The EPSO competition abstract reasoning test assesses candidates’ ability to identify and understand relationships between concepts with no linguistic or numerical elements. Each question consists of a series of diagrams containing geometric shapes that are repeated or modified according to a logic sequence. Candidates must identify the underlying logic and find the diagram that completes the series from 5 possible options.
From the five options A, B, C, D and E, choose the diagram that completes the upper series.
Let’s take it one step at a time
The abstract reasoning test is a visual test. You must look at the shapes contained in the diagrams and visualise the logic sequence. This can be done in two ways: analytically or globally.
The analytic approach is recommended for those who are not (yet) accustomed to abstract reasoning. If you “see” nothing, this is the method for you! It’s a very gradual process. Are you ready?
Let’s begin. First, what do we see in the upper diagrams? Two shapes: a square and a triangle. Let’s choose one of them, for example, the square. If you prefer the triangle, no problem – it will work too!
Let’s go back to the square. We can see that it changes colour according to the following sequence (yes, you can recite it!): black, black, black, white, white, so … white again. The answer diagram must therefore contain a white square. This means we can eliminate options B and E.
Let’s continue with the square. We can also see that it changes size according to the following sequence: small, large, large, small, large, so … large again. The answer diagram must therefore contain a large square. So we can eliminate option D. The correct answer is therefore either A or C.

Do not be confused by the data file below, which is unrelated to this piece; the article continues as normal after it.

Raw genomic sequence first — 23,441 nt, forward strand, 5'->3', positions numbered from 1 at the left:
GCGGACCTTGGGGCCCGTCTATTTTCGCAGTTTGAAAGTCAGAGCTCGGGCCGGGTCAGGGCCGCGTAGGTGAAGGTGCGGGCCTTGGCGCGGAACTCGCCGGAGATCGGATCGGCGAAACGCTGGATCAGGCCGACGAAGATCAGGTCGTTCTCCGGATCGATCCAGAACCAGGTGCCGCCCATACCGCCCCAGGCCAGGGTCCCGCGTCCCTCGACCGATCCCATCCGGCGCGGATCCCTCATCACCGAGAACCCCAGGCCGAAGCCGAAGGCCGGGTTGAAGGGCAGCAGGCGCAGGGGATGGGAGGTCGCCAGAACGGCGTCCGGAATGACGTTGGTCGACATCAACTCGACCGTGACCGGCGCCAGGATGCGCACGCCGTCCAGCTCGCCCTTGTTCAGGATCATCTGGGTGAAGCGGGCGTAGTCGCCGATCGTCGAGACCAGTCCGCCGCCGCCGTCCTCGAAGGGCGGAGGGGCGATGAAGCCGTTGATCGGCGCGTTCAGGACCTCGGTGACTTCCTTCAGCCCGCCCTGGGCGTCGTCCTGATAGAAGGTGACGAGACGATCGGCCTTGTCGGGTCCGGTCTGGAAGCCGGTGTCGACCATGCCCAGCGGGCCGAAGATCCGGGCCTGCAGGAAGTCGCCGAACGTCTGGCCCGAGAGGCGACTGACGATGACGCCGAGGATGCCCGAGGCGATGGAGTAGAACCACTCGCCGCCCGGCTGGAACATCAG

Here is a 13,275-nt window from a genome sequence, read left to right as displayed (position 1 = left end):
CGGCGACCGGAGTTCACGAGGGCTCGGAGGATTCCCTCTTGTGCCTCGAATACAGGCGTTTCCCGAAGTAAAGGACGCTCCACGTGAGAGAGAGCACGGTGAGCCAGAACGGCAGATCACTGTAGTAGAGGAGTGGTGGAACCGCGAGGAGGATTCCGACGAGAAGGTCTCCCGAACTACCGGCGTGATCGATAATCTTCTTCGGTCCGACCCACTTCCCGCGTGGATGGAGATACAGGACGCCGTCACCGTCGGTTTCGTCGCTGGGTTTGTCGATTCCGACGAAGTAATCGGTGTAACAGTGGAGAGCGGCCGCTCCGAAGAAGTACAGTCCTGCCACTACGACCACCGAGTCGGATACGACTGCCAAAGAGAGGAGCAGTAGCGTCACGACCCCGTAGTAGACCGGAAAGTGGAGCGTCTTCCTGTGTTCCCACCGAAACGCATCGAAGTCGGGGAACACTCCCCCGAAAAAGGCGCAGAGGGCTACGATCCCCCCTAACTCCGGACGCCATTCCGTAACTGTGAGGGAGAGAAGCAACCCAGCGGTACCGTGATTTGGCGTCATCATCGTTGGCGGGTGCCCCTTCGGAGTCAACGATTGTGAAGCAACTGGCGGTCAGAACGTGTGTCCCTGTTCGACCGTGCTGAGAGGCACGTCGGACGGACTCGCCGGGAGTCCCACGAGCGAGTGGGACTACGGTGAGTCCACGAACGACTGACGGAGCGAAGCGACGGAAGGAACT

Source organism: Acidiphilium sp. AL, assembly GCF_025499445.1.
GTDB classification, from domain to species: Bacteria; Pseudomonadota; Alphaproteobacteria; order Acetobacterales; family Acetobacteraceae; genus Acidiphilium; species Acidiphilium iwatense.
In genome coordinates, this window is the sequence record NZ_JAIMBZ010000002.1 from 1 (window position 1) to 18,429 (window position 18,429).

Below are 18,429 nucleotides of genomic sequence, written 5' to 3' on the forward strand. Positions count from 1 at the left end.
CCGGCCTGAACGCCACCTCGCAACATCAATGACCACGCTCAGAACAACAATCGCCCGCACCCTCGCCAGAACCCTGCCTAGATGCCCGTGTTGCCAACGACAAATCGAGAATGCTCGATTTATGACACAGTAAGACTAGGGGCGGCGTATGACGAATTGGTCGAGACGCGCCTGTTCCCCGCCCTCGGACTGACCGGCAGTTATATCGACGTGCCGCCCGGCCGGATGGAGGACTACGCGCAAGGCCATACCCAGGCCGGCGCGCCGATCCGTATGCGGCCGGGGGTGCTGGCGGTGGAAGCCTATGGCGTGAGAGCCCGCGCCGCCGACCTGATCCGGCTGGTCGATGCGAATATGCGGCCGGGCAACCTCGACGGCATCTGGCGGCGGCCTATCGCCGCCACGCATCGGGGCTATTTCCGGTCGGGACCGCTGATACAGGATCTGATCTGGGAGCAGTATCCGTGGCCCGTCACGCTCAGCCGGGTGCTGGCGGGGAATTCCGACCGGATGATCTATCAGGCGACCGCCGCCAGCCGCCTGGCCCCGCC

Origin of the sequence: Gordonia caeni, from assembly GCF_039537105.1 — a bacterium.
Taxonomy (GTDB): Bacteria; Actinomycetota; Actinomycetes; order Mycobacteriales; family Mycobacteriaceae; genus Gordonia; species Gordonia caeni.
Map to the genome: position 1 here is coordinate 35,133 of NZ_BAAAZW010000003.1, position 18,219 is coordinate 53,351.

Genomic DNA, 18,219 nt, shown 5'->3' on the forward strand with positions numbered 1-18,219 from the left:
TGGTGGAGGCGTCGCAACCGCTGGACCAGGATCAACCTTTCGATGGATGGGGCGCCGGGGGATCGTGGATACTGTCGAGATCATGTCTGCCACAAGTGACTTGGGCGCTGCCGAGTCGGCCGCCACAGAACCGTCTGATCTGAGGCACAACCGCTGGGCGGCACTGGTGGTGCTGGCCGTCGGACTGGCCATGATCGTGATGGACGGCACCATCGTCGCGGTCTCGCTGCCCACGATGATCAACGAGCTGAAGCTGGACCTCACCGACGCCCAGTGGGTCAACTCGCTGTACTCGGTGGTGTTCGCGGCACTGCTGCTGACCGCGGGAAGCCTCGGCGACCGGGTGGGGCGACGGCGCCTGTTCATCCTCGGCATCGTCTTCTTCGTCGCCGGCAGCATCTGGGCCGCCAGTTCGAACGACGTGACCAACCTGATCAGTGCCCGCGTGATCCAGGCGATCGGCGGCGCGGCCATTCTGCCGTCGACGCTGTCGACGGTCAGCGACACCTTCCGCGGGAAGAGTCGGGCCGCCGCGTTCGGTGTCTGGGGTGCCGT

Let’s look at what differentiates diagrams A and C. It’s the position of the triangle. In diagram A it’s on the left and in diagram C it’s on the right. In order to find the correct diagram, we must therefore determine the sequence associated with the position of the triangle: left, right, right, left, right, so … right again. The correct answer is therefore C.
The analytical approach is really quite fun. Finding the visual sequence is a question of rhythm. Feel free to recite it (though not necessarily aloud!). The next in the sequence will come automatically.
Let’s broaden our vision
There are those who can’t get it … and then there are those who get it straight away (they’re really annoying for the first group). But don’t worry, with a bit of training you’ll soon find yourself in the second group, if you’re not already there.
People who see the sequence straight away use a global approach. They don’t focus on any particular element of a diagram but look at the diagrams as a whole. They identify the analogies.
In the example above, they will immediately establish an analogy between diagrams 1, 2 and 3 on the one hand, and diagrams 4, 5 and therefore … the answer diagram on the other. This is how they see the series:
Let’s put ourselves in their place for a moment. We can see by analogy that, in the answer diagram, there must be a white triangle at the top right and a large white square at the bottom left. This configuration matches diagram C.
The abstract reasoning test is often the test that causes candidates the greatest difficulty. It does in fact call upon us to use skills that we are not accustomed to using in our everyday life: the ability to visualise geometric transformations (rotations, symmetries, etc.), the aptitude to identify analogies between complex shapes, etc. But each of us is capable of developing these skills. It’s not a question of intelligence but of learning. So, what are you waiting for?